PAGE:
Person:Robert Stetson (1)

Robert Stetson
chr.18 Jun 1615 Modbury, Devon, England
m. 3 Mar 1605
  1. Eleanor Stetson
  2. Ludovicke Stetson1605 - 1658
  3. Anne Stetson1607 -
  4. Hugh Stetson1612 - 1676
  5. Samuel Stetson - 1610/11
  6. Robert Stetson1615 - 1702/03
m. 2 May 1635
  1. Urith Stetson1636 -
  2. Joseph Stetson1639 - Bef 1724
  3. Capt. Benjamin Stetson1641 - 1711
  4. Thomas Stetson1643 - 1729
  5. Samuel Stetson1646 - Aft 1731
  6. Ensign John Stetson1648 - Bef 1690/91
  7. Eunice Stetson1650 - Bef 1724/25
  8. Lois Stetson1651/52 - Bef 1702
  9. Robert Stetson1653/54 - 1743
  10. Timothy Stetson1657 - Bef 1702
m. Aft 1682
Facts and Events
Name Robert Stetson
Gender Male
Christening[2] 18 Jun 1615 Modbury, Devon, England
Immigration[3][6] 1634 "Griffin" From England To Scituate, Massachusetts, United States
Marriage 2 May 1635 Plymouth, Devon, Englandto Honor Tucker
Marriage Aft 1682 to Mary Hiland
Will[1] 4 Sep 1702 Scituate, Plymouth, Massachusetts, United States
Death[1] 1 Feb 1702/03 Scituate, Plymouth, Massachusetts, United States

Robert Stetson and Honour Tucker were married at St George’s Church, Modbury, in the county of Devon, in England[4]. Their first child was baptised there. In the period of turmoil preceding England's Civil War, Robert and his wife chose to leave Modbury for a life in the new settlement of New England in the colonies rather than live under the oppressive reign of King Charles I. They arrived in Scituate (now Norwell), Plymouth Colony about the year 1634. Robert was deeded a grant of a considerable tract of land by the Colony Court. The 40 acres contained a fresh-water spring, salt meadow, uplands and wooded areas; here is where the original home was established.

Bearing in mind that the English military system was based upon social standing, Robert was able to bear arms in 1643 and was served as Cornet, an ancient term referring to the standard bearer of a light horse, non-artillery military unit. He became a freeman in 1652 and was known as Cornet Robert. He served as a member of the War Board (King Philip's Pequot Indian War) in 1658 or 1659, and as the commanding officer of the Scituate horse troop, a military unit formed in Plymouth Colony. (There were only two other troops in the entire Colony.) He met with the Indians both in warfare and as a commissioner negotiating in the settlement of their differences with the white men.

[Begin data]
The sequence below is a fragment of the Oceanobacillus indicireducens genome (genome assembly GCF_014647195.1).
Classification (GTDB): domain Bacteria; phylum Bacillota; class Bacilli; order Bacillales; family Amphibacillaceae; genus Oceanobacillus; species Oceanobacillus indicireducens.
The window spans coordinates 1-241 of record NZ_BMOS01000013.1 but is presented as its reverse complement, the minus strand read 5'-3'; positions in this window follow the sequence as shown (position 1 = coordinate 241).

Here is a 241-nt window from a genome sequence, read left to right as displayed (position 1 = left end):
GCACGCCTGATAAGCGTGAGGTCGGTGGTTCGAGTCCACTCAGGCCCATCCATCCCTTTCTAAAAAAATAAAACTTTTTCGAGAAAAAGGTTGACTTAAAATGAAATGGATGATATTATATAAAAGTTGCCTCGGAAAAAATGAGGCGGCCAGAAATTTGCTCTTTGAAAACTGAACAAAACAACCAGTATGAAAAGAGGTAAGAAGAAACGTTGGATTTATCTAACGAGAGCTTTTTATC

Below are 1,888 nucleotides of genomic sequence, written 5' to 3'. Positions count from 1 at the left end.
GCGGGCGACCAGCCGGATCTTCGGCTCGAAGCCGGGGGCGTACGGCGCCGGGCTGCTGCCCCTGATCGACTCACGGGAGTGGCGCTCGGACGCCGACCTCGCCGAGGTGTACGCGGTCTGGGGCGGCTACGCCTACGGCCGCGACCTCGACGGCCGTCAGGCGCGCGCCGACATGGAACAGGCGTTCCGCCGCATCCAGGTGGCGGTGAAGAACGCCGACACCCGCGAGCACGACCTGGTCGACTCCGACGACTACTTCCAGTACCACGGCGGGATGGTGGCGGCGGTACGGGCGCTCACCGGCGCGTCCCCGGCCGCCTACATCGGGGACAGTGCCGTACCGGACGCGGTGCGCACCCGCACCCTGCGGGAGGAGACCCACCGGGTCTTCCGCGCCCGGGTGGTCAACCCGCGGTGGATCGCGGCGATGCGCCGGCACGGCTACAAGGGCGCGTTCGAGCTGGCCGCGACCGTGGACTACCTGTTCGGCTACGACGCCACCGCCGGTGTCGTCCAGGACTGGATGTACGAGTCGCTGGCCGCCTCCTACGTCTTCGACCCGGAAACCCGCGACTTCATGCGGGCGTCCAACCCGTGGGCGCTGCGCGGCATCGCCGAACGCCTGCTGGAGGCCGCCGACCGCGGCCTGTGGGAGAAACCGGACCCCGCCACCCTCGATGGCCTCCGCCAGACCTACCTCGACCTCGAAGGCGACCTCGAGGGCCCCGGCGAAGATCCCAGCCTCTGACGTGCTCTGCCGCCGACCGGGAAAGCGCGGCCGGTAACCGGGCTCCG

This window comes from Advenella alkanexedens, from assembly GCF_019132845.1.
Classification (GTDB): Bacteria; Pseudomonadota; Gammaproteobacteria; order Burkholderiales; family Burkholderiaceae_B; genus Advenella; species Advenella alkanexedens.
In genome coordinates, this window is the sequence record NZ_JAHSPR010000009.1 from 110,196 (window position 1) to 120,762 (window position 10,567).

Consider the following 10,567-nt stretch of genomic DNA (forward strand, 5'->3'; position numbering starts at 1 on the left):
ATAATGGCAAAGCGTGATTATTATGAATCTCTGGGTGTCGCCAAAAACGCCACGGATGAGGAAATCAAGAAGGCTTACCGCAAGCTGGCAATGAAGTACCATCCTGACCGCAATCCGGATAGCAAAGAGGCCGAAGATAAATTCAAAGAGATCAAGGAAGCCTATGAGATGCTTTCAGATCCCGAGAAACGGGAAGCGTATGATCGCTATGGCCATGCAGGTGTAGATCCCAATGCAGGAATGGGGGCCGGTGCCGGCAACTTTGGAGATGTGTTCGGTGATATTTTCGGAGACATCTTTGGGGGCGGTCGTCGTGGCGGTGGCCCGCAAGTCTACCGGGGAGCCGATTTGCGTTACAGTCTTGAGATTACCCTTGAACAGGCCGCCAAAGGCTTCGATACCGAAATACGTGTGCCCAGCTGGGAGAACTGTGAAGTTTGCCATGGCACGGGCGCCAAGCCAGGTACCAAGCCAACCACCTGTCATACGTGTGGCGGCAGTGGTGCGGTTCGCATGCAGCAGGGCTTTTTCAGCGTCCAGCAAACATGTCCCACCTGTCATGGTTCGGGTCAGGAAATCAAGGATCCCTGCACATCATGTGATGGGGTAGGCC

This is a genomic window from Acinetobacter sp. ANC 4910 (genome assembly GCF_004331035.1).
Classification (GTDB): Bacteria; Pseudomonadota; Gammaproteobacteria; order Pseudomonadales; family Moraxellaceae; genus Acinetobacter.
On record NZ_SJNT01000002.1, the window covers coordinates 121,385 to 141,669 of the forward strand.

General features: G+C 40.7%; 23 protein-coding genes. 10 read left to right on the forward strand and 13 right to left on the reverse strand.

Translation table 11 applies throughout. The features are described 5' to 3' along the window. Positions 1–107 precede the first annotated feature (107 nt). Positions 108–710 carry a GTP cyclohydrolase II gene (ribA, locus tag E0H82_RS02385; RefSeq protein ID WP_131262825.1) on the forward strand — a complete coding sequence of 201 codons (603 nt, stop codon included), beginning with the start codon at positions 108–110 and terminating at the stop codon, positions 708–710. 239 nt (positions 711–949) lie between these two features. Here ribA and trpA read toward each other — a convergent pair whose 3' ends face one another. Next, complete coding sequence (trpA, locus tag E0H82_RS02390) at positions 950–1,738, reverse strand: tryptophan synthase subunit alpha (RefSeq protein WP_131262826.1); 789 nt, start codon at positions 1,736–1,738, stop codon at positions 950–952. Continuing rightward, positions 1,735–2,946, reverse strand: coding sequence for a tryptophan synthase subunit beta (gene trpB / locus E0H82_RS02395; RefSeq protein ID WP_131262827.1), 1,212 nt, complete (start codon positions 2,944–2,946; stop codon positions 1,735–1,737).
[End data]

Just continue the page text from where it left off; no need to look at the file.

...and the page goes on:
Cornet Robert apportioned the common lands, laid out the highways, and represented the Colony in establishing the line between the Plymouth and Massachusetts Bay settlements. He was one of the surveying party that chopped their way through the virgin forest and swamp land to mark this boundary line. The Angle Tree Stone, near the Rhode Island border, still bears his name and marks the western end of the boundary between Plymouth and Massachusetts Bay Colonies. The site where the line crossed the ancient nomadic Sautucket Indian path (that ran from the Indian fishing grounds in Weymouth to their winter camps at Bridgewater) has recently been remarked by the Abington Historical Commission to comply with "an heape of stones" that the surveying party erected in 1664.

In addition to his duties with the colony and town, he was also a business man, and built his first sawmill in 1656, which was later burned by Indians in 1676. He also acquired lands in addition to the original tract, and it is thought that he owned extensive acerage. In 1665, Cornet Stetson was chosen first selectman of the town of Scituate and given authority by the magistrates to execute and enforce his judgment and to try cases involving not over forty shillings. The family lived on the North River and he owned three sawmills in the Scituate area. He was 90 when he died on February 1, 1702. His oldest son, Joseph Stetson, inherited and lived in the homestead until he was 81, and then sold it to Cornet's grandson Robert. This homestead property (known as the Shrine) has been in Stetson ownership continuously through the centuries and is now owned by the Stetson Kindred of America, Inc.

  1. 1.0 1.1 Savage, James. A Genealogical Dictionary of the First Settlers of New England: Showing Three Generations of Those Who Came Before May, 1692, on the Basis of Farmer's Register. (Boston: Little, Brown, and Co, 1860-1862)